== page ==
Hawthorne-based SpaceX made more history Monday when it successfully launched a rocket carrying five dozen satellites from Vandenberg Air Force Base, marking the first time a Falcon 9 rocket has been used in three space missions.
SpaceX has worked for years to perfect the reuse of its rockets to slash the cost of space missions, landing the first stage of the rockets either back on land near the original launch site or on barges floating in the ocean. It has often re-used the first stages of Falcon 9 rockets, but Monday’s launch was the first time the same rocket was used a third time.
The rocket in Monday’s launch was previously used for satellite launches in May and August of this year. After launch, the first stage of the rocket made a successful landing on a barge — named “Just Read the Instructions” — floating in the Pacific Ocean, potentially setting the stage for a fourth use of the rocket.
Monday’s launch occurred around 10:34 a.m. on a mission dubbed Spaceflight SSO-A: SmallSat Express. The rocket carried 64 satellites of various uses on what was billed as a “ridesharing” mission.
Organized by Spaceflight Industries, the satellites aboard the rocket come from 34 organizations and will be released into a “sun-synchronous low Earth orbit.”
“It includes 15 microsats and 49 cubesats from both commercial and government entities, of which more than 25 are from international organizations from 17 countries, including the United States, Australia, Italy, Netherlands, Finland, South Korea, Spain, Switzerland, UK, Germany, Jordan, Kazakhstan, Thailand, Poland, Canada, Brazil and India,” according to Spaceflight Industries.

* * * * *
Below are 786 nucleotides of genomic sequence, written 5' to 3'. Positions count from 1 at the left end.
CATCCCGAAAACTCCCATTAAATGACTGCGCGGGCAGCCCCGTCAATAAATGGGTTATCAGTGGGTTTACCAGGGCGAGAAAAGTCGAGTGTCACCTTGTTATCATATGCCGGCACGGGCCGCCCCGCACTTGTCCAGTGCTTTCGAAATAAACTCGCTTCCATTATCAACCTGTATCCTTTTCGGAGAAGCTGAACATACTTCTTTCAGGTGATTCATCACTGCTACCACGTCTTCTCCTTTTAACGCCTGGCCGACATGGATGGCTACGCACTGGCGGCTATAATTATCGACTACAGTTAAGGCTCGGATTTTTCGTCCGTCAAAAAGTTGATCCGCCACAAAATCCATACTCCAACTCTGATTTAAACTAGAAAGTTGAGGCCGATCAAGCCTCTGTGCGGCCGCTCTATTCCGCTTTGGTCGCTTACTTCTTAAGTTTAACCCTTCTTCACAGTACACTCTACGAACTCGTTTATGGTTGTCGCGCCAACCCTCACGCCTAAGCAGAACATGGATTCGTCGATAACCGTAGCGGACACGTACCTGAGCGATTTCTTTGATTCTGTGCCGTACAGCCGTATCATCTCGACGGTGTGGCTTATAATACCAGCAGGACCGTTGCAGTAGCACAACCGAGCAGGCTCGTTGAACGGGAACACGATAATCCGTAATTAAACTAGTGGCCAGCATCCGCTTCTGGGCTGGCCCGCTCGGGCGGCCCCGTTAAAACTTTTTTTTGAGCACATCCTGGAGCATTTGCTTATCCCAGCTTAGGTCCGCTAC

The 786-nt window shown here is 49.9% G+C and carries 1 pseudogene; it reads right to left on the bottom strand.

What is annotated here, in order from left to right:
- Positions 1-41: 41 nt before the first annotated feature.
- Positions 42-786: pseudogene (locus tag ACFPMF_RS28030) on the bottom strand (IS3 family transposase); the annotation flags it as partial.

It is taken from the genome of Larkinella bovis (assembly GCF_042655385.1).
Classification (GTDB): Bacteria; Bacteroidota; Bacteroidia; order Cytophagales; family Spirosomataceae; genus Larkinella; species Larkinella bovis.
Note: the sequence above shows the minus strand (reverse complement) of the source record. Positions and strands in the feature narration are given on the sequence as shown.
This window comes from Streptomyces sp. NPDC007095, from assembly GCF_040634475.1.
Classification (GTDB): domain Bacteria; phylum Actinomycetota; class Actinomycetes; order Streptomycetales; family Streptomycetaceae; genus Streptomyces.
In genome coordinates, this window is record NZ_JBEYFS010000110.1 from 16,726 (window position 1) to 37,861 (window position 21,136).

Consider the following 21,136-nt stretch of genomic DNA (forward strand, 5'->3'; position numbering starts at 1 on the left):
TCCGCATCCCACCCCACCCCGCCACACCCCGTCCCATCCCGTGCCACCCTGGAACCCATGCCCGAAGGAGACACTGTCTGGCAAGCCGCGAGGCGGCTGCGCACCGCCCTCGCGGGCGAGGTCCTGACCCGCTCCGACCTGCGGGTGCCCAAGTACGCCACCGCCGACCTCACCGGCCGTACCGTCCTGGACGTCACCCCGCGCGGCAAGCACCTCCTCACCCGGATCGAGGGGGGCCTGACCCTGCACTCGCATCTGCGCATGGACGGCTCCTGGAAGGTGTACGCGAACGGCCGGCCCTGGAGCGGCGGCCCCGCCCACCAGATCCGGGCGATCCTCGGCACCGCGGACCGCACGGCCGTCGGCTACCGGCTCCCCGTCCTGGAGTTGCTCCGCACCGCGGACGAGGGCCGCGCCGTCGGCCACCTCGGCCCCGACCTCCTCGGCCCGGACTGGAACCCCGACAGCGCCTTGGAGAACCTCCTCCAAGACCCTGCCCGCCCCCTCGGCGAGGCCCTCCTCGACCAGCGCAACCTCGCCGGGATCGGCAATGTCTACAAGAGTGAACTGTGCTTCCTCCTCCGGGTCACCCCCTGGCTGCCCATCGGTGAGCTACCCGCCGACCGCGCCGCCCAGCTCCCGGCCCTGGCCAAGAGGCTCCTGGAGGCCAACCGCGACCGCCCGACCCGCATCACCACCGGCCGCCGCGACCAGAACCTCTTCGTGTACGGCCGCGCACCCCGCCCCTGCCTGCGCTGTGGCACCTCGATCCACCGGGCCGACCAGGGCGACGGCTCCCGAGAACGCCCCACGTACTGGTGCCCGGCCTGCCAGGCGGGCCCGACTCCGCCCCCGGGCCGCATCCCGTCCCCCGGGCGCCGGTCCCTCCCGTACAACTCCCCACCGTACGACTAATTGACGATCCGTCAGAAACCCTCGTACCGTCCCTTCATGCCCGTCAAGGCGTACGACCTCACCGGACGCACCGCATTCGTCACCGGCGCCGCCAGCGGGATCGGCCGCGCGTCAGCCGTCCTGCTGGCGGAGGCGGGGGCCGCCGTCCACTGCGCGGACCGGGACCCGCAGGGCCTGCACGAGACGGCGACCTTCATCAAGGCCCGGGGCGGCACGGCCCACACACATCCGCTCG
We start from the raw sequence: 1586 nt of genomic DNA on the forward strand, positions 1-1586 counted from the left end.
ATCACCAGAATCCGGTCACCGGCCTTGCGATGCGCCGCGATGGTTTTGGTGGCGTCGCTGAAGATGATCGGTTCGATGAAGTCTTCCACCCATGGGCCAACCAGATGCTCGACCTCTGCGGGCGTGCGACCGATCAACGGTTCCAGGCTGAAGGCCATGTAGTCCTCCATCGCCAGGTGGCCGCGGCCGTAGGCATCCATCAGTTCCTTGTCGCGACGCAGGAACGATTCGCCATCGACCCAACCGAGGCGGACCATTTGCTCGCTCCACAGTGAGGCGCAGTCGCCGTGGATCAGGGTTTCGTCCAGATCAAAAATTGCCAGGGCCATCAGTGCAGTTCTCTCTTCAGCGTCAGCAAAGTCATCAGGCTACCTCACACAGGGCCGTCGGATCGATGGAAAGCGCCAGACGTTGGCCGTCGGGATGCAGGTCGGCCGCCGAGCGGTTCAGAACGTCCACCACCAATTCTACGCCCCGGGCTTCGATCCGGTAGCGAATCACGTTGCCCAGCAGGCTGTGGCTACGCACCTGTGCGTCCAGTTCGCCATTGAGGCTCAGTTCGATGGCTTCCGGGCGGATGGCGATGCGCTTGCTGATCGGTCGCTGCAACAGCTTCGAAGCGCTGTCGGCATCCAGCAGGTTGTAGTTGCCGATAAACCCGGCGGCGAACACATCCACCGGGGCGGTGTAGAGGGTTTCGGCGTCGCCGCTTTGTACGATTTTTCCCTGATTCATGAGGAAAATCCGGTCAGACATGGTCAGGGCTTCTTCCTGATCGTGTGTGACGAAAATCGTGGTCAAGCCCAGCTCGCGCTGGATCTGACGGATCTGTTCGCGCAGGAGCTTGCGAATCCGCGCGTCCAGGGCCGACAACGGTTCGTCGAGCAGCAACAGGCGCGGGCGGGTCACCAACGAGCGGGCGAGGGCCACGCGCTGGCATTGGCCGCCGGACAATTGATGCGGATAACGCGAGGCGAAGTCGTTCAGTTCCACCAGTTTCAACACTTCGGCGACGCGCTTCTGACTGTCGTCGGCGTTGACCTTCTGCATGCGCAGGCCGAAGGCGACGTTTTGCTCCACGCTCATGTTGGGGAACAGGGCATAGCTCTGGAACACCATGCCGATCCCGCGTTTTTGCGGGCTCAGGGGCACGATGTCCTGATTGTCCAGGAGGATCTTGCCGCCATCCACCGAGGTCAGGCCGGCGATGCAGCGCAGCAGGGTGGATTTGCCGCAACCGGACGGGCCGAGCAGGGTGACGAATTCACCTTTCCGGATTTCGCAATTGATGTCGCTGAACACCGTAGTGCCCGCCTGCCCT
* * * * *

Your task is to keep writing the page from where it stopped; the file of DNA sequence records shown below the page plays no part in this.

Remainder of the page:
One of the “cubesats,” which are small, often-briefcase-sized satellites, carried the ashes of about 100 people ranging from veterans to space enthusiasts, according to the company behind the satellite.
The mission was billed as the “largest dedicated rideshare mission on a U.S. launch vehicle.”
The launch had been postponed three times — once to accommodate additional pre-flight inspections, another time due to weather and the third, on Sunday, to “conduct additional inspections of the second stage,” according to the company’s website.
As with previous SpaceX launches from Vandenberg, the rocket created an impressive aerial light show over Southern California.
The launch was SpaceX’s 19th of the year.
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